Practicing ArchitecturePracticing Architecture
Design Doctrine: 1960s—Robert C. Weaver Federal Building
“It should be our object to meet the test of Pericles' evocation to the Athenians, which the President commended to the Massachusetts legislature in his address of January 9, 1961: ‘We do not imitate—for we are a model to others.’” —Moynihan’s “Guiding Principles”
A series of tradition-defying structures by leading architects and commissioned by the GSA in the 1960s energized the concept of federal architecture, which had long dwelled in a historicist Neo-Classical mode. In 1963, the agency held a competition for a new U.S. Department of Housing and Urban Development (HUD) headquarters on a constricted site south of the National Mall in Washington, D.C. In a city marked by both great and somewhat indifferent historicist facades, the GSA selected the potent Brutalist submission of Marcel Breuer, FAIA, Herbert Beckhard, FAIA, and the firm Nolen & Swinburne.
Christened the Robert C. Weaver Federal Building, the office was the first major federal building in Washington constructed in a Modern style. Commissioned just as Luigi Moretti’s nearby Watergate complex opened, HUD’s forceful Brutalism was en vogue when its headquarters opened in 1968—a punch in the gut to early Modernism’s idealization of volume over mass.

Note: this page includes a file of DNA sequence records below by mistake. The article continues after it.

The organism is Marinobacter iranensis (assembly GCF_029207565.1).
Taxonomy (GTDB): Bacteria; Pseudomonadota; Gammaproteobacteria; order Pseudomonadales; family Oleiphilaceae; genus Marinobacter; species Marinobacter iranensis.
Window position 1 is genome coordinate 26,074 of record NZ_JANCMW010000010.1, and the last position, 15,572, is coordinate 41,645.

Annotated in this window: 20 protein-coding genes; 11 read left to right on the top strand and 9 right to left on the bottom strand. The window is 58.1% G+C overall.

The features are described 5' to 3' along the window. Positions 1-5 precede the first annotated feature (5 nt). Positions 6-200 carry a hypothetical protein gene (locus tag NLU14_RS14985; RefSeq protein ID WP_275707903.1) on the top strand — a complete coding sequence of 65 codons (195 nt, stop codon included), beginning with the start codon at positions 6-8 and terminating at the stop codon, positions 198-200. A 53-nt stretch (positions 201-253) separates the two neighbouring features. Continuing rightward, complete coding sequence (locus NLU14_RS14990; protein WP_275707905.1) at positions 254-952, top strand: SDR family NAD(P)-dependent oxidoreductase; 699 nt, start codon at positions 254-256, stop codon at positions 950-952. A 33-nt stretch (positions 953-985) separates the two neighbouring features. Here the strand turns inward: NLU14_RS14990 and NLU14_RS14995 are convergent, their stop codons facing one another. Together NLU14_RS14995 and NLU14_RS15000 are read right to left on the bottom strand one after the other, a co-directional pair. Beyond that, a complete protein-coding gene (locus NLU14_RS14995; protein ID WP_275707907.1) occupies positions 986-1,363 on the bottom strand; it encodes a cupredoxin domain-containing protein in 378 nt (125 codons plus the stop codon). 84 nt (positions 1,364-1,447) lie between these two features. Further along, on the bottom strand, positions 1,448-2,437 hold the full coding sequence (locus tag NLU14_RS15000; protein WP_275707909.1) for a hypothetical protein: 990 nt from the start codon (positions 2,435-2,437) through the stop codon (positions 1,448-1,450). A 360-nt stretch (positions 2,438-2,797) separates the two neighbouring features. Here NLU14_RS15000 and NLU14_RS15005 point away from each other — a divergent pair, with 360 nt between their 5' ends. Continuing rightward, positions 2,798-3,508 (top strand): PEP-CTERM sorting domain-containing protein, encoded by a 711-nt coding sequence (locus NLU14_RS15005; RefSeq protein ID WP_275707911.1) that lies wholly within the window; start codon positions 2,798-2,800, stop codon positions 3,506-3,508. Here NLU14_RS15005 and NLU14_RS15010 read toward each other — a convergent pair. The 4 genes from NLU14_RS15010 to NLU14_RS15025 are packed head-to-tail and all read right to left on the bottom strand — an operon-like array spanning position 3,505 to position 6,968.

The 700,000-square-foot, 10-story concrete structure is a curving double Y-shape in plan. Those curves, along with chamfered concrete window frames, create ever-changing swoops of shade and shadow that play across the façade’s precast panels. The building stands amidst a large open plaza, creating a public viewing platform at the foot of its pilotis. It’s a satisfying, muscular sculpture, and although palpably massive on the exterior, the large windows bring plenty of light to interior offices. Curving hallways vary circulation routes through the building. The project came in under budget, proving—as Moynihan said—that good design is not necessarily an added expense.
Sited to align with the adjacent L’Enfant Plaza, designed by I.M. Pei, FAIA, the Weaver Building did much to define the Brutalist character of its neighborhood. As one of the first federal structures built in a Modern style, the Weaver Building proved that the GSA eagerly embraced Moynihan’s challenge to model rather than imitate, and achieved a level of excellence in federal buildings.